Bonds are not immune

Fears about investor complacency are present in bond markets, too, over the longer term. Fidelity Investments’ senior fixed income portfolio manager Ian Spreadbury points to underlying structural issues that have led to persistently low economic growth and low inflation. One of these is high levels of corporate and consumer debt, the effect of which has been to make the global economy more sensitive to interest rates. ‘I think it’s a real concern. There is an underlying level of systemic risk that is not being fully recognised by the market.’

The manager notes that historically low volatility can exacerbate the problem in the event of a sudden spike, as it shocks those investors who have never known anything else.

Protecting portfolios

Spreadbury’s strategy has been to put a large chunk of the Fidelity Strategic Bond fund he manages into core high-conviction credits which can survive in the event of downside risk.

Multi-asset fund manager Rayner, meanwhile, is defensively positioned in bonds, holding those at the top end of the quality spectrum and keeping his interest rate risk low by holding short-duration bonds which are less sensitive to rate changes. But he says investors need to move beyond the idea that bonds guarantee protection when stock markets fall. He notes that a 10-year US Treasury bill was yielding 2 per cent in September but is now yielding 2.8 per cent (as at start of February), meaning investors would have suffered a capital loss in that time on a supposed ‘risk-free asset’. ‘I think those investors with these hard-based risk models that say “bonds always protect you if equities fall” need to look beyond that,’ he says.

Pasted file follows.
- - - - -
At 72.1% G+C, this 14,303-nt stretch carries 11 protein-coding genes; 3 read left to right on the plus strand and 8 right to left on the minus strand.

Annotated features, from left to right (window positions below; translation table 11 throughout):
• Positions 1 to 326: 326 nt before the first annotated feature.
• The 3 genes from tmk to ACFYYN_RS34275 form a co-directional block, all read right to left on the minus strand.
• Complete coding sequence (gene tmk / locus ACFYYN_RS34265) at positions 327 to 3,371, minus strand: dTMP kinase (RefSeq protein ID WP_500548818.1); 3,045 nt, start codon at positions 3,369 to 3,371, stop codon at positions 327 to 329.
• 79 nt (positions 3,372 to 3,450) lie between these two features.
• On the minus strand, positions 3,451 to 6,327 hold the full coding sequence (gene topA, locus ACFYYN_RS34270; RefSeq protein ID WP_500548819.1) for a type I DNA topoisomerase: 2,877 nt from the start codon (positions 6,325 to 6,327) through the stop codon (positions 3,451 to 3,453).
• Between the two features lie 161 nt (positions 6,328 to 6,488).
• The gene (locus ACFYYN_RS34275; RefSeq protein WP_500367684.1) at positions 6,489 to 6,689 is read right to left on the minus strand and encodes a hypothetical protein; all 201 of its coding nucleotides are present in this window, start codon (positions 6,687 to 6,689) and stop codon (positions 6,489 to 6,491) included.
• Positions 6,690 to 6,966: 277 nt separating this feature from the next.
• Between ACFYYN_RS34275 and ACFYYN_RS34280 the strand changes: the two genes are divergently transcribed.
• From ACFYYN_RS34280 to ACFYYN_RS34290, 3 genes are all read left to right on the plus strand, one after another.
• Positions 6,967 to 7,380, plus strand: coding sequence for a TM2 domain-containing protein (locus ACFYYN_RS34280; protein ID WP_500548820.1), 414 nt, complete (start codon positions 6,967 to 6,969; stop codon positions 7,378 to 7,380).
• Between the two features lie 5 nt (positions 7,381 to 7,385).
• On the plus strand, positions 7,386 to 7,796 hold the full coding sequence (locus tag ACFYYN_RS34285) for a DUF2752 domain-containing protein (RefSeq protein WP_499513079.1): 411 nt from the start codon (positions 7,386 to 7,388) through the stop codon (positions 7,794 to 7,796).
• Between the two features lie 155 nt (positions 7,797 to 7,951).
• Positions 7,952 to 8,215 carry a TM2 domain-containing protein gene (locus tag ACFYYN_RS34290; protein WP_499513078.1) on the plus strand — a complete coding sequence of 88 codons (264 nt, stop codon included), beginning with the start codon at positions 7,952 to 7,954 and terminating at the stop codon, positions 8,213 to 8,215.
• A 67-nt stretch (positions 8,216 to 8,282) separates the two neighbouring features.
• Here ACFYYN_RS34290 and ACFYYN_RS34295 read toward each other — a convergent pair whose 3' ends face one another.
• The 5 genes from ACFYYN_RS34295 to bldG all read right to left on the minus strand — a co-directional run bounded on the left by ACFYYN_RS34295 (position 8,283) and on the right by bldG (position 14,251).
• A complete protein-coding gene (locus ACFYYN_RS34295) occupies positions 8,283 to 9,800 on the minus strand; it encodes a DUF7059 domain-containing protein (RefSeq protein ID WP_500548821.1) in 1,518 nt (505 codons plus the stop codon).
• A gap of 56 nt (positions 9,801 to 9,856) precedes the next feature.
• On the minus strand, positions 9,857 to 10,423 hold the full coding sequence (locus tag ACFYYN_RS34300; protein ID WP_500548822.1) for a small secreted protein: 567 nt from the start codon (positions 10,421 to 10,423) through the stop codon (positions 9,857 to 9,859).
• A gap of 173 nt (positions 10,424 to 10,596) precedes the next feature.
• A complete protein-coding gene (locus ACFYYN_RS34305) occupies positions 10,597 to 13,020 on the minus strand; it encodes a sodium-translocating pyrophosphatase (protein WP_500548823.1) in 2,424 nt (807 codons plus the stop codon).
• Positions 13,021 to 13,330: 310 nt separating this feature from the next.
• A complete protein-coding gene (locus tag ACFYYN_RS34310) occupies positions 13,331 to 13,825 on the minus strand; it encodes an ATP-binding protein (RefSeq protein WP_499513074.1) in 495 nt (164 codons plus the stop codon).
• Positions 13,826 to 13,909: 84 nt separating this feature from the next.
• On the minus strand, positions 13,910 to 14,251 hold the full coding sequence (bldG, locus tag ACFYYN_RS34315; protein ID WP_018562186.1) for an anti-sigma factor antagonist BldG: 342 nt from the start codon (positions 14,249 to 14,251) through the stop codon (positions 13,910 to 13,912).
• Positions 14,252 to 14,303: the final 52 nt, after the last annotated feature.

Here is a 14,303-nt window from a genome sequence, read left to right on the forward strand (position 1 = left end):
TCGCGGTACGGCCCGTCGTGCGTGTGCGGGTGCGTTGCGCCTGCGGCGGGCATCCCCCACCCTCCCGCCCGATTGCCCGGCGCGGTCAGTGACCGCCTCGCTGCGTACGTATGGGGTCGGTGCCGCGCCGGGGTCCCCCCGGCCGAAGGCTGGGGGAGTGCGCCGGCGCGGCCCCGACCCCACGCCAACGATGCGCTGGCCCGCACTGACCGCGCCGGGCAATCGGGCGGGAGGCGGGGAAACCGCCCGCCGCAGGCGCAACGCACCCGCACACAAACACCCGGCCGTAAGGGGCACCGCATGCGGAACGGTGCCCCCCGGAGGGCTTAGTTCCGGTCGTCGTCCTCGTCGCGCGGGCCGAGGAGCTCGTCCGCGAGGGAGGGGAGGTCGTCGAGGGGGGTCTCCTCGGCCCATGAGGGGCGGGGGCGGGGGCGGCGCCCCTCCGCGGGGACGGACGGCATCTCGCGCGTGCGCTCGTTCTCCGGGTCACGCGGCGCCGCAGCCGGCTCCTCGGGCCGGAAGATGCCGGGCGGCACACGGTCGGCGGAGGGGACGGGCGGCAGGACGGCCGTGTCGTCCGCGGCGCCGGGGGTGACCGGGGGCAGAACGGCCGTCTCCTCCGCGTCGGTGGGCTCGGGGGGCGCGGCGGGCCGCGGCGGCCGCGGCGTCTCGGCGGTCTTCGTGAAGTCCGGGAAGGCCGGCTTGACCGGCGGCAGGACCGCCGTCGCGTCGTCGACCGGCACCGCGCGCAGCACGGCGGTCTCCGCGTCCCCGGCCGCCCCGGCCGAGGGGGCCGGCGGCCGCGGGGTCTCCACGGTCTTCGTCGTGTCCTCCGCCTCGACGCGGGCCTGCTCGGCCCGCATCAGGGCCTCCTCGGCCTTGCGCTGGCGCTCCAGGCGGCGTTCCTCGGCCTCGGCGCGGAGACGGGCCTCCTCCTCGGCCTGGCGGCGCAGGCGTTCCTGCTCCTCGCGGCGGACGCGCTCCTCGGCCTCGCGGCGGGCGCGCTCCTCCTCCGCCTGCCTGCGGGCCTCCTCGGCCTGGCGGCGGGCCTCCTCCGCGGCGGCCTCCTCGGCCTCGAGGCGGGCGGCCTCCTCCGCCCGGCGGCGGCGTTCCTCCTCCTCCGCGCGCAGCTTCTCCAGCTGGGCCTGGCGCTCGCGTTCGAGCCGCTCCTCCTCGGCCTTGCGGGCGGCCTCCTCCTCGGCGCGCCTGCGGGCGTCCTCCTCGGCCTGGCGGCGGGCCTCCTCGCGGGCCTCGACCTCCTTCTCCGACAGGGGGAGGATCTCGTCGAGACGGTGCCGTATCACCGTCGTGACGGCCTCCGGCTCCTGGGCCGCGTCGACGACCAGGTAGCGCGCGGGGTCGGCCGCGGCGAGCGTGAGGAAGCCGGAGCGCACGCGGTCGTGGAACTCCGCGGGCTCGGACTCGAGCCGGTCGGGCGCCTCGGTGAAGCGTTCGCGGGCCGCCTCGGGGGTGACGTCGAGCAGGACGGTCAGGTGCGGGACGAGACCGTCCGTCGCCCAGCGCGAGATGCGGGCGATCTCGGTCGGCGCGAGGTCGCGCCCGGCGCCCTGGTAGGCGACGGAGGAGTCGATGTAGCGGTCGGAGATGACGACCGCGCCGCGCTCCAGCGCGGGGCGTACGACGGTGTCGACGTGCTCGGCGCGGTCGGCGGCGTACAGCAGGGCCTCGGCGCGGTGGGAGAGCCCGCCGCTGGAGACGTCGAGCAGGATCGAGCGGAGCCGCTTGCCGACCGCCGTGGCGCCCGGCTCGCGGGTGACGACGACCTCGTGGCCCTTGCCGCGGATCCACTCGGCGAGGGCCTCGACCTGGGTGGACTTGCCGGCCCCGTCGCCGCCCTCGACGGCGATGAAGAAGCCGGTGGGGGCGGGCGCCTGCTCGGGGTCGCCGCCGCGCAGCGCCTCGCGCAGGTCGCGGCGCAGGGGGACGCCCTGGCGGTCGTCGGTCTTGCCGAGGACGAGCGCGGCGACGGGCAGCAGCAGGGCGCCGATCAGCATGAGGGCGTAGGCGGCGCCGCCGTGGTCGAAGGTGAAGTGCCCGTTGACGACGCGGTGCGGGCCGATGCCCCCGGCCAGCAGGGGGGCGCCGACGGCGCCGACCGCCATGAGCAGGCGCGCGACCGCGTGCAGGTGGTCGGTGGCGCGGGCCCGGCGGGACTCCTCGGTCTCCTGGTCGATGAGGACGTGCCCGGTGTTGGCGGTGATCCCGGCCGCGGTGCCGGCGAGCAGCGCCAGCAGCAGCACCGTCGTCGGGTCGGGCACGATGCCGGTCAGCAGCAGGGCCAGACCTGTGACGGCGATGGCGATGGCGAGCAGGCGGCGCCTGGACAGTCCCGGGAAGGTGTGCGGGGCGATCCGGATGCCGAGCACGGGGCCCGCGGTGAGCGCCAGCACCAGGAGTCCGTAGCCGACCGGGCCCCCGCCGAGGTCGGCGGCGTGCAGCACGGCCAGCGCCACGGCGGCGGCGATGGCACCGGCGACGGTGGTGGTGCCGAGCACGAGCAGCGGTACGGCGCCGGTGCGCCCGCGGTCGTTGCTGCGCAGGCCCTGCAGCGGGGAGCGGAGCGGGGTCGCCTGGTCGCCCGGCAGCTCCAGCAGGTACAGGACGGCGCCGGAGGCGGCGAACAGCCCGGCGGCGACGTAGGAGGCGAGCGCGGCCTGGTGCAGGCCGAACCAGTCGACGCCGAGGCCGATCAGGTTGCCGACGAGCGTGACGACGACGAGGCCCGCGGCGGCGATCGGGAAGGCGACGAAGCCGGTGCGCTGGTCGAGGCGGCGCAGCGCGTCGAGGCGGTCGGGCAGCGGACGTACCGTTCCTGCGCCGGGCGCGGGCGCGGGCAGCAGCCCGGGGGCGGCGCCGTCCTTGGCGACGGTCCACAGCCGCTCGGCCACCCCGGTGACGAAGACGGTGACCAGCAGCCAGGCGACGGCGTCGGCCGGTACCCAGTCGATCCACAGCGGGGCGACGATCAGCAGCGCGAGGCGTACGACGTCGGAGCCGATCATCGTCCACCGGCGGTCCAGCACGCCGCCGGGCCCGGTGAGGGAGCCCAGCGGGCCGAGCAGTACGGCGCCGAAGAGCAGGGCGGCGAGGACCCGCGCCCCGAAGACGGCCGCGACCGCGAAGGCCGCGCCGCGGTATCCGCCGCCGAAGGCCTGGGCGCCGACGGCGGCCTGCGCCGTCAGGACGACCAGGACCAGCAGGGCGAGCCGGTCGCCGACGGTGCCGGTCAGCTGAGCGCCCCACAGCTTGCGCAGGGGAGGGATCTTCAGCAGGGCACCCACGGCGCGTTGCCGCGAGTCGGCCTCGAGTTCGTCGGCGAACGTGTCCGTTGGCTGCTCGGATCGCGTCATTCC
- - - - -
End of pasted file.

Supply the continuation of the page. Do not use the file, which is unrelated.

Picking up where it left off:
On the equity side, Rayner has kept last year’s exposure to economically sensitive sectors like miners, oils, industrials and banks, but he has also been rotating out of expensive positions and adding to inflation beneficiaries. He also has some gold in the more defensive Miton funds as an inflation hedge and as a potential stand-in for bonds. He suggests investors should keep portfolios liquid but not hold too much cash,and remain vigilant and ready to change direction quickly.

At Premier, Birrell has been paring back equity exposure in his Diversified funds for a while,and has also bought put options on the S&P 500. This buys him the right to sell stocks at a pre-agreed price, so he can still make money if the market falls below its current record level. These options paid off for him during the recent correction.

As for Murphy, he is hoping a focus on cash-rich companies and good diversification will help him navigate the unknowns ahead. ‘If you knew the future, what would you do? You’d build a very concentrated portfolio and you would lever it up very significantly. But if you don’t know the future, then the opposite must be true. That means diversify and only use a very small amount of leverage, if any. We’re looking for companies where the balance sheets are strong, just in case. That’s our only insurance policy.’